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League of Women Voters of Sarasota County
PO Box 18884
Sarasota, FL USA 34276-1884
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An Individual's Freedom of Choice Could Be a Danger to Others

Carrie Seidman | Published on 10/16/2023

With minimal discussion and almost no public awareness –other than by the proponents themselves – the Sarasota County Commission last Tuesday adopted a 'medical freedom resolution, as well as a companion resolution declaring Sarasota to be a 'Bill of Rights Sanctuary County.'

Only an eagle-eyed scrutineer of the published agenda would have picked up on the intent of item 19 (listed under 'County Attorney’), where the topic was listed. Even Commissioner Mark Smith, the only board member to vote against the resolutions, was 'taken aback’ by the rush to passage. At a Sept. 12 board meeting, Commissioner Mike Moran had asked the county attorney to 'assess' similar resolutions recently passed in Collier County that were submitted to him by the Medical Freedoms Task Force of the Sarasota County Republican Assembly Chapter. 

But Smith had not anticipated an actionable draft.

If Smith felt, as he put it, 'a little blindsided,' others clearly weren’t. Eighteen people spoke during public input, many heeding a 'call to action' from the We The People Health and Wellness Center, a freedom-based' Venice medical clinic with ties to The Hollow, a right-wing gathering place in South County.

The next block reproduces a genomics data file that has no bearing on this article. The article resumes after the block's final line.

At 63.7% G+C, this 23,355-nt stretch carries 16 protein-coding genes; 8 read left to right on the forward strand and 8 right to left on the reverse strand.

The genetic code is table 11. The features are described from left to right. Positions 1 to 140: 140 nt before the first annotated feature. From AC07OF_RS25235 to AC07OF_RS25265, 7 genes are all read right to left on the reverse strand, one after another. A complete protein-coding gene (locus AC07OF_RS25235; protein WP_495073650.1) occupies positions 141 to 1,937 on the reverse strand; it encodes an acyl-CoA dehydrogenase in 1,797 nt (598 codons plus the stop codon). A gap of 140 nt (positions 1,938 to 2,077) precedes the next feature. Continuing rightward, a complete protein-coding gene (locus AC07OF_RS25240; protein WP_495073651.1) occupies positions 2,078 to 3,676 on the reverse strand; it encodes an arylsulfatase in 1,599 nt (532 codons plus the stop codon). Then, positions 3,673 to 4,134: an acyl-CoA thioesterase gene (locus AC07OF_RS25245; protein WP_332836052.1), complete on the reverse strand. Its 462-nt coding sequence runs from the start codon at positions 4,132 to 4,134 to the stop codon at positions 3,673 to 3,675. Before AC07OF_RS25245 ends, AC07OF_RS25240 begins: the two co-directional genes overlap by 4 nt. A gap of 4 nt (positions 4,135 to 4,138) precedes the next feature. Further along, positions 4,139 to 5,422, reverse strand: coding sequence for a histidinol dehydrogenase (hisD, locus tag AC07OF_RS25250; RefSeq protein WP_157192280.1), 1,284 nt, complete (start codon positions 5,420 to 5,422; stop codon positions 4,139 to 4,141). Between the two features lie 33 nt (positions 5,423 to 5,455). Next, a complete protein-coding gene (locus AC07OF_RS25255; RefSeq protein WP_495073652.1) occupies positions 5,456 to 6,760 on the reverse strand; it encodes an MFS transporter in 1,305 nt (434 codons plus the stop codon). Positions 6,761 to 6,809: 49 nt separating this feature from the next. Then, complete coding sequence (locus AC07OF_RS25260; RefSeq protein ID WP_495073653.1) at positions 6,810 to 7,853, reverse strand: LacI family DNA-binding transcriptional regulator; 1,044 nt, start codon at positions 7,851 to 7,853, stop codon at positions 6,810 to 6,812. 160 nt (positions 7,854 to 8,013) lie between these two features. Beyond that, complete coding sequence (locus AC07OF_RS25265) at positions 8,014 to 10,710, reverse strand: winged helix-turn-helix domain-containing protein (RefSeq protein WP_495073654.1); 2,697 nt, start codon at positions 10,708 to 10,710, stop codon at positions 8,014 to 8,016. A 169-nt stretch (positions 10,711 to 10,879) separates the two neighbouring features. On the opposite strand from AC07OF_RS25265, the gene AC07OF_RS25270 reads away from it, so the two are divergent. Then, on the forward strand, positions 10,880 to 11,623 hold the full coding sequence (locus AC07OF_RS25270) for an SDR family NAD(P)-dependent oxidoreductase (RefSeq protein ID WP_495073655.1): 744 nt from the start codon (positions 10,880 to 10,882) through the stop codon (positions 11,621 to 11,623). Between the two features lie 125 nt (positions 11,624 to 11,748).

And much like those who spoke at a Sarasota Memorial Hospital board meeting in February challenging patient care during the pandemic, these speakers – including several medical personnel and a few self-described 'refugees' from the left-leaning states of California and New York – shared their negative personal experiences due to shutdowns, mask mandates and vaccine discrimination and demanded personal choice and free access to alternative treatments.


The medical freedom resolution that passed states that citizens’ constitutional rights were violated by discrimination based on their medical and vaccine status during the pandemic and challenges the rights of organizations such as the World Health Organization to set protocols. It also grants protection against being quarantined, guarantees the right to a medical advocate and excludes third-party interference.

Those who would have spoken against the resolution said they were unaware it was even under consideration. The county commission did not request any input from the hospital or the county health department – nor did it analyze the potential implications of the resolution, which could handicap the ability of local providers to care for the sick and protect public health. It was adopted as an official local government action without the thorough and factual vetting it deserved.

Whether the resolution has the teeth – or legal binding – to tie the hands of medical facilities and professionals is uncertain. But it does open the door to possible risks, among them:


A patient with a deadly and contagious disease like Ebola or malaria could reject quarantining and treatment and be free to spread the virus at will. Patients in a mental health crisis who have been deemed a risk to themselves or others could voluntarily leave the hospital against medical advice.